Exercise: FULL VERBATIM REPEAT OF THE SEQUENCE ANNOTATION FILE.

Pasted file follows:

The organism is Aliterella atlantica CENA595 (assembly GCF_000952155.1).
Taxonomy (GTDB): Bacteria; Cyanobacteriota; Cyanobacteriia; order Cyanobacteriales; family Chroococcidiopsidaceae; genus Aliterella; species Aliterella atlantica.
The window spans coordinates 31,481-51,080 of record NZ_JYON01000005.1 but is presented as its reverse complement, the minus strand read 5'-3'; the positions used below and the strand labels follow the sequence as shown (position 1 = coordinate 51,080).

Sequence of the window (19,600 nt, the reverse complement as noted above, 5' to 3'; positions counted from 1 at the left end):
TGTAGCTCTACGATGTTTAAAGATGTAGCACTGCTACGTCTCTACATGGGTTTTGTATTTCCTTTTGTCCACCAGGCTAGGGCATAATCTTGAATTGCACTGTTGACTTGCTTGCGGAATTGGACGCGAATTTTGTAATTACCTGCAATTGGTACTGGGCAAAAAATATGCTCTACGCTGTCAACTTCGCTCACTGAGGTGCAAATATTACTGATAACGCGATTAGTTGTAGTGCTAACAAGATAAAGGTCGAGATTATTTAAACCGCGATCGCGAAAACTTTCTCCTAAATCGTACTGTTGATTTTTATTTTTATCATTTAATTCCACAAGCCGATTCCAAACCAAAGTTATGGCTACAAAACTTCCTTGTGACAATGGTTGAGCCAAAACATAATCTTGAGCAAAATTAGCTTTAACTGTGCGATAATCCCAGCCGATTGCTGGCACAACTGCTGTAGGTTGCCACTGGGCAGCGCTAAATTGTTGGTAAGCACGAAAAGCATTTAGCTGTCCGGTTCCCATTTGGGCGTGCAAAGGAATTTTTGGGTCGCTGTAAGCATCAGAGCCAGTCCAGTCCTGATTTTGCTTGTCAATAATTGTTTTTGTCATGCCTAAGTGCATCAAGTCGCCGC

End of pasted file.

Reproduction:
The organism is Aliterella atlantica CENA595 (assembly GCF_000952155.1).
Taxonomy (GTDB): Bacteria; Cyanobacteriota; Cyanobacteriia; order Cyanobacteriales; family Chroococcidiopsidaceae; genus Aliterella; species Aliterella atlantica.
The window spans coordinates 31,481-51,080 of record NZ_JYON01000005.1 but is presented as its reverse complement, the minus strand read 5'-3'; the positions used below and the strand labels follow the sequence as shown (position 1 = coordinate 51,080).

Sequence of the window (19,600 nt, the reverse complement as noted above, 5' to 3'; positions counted from 1 at the left end):
TGTAGCTCTACGATGTTTAAAGATGTAGCACTGCTACGTCTCTACATGGGTTTTGTATTTCCTTTTGTCCACCAGGCTAGGGCATAATCTTGAATTGCACTGTTGACTTGCTTGCGGAATTGGACGCGAATTTTGTAATTACCTGCAATTGGTACTGGGCAAAAAATATGCTCTACGCTGTCAACTTCGCTCACTGAGGTGCAAATATTACTGATAACGCGATTAGTTGTAGTGCTAACAAGATAAAGGTCGAGATTATTTAAACCGCGATCGCGAAAACTTTCTCCTAAATCGTACTGTTGATTTTTATTTTTATCATTTAATTCCACAAGCCGATTCCAAACCAAAGTTATGGCTACAAAACTTCCTTGTGACAATGGTTGAGCCAAAACATAATCTTGAGCAAAATTAGCTTTAACTGTGCGATAATCCCAGCCGATTGCTGGCACAACTGCTGTAGGTTGCCACTGGGCAGCGCTAAATTGTTGGTAAGCACGAAAAGCATTTAGCTGTCCGGTTCCCATTTGGGCGTGCAAAGGAATTTTTGGGTCGCTGTAAGCATCAGAGCCAGTCCAGTCCTGATTTTGCTTGTCAATAATTGTTTTTGTCATGCCTAAGTGCATCAAGTCGCCGC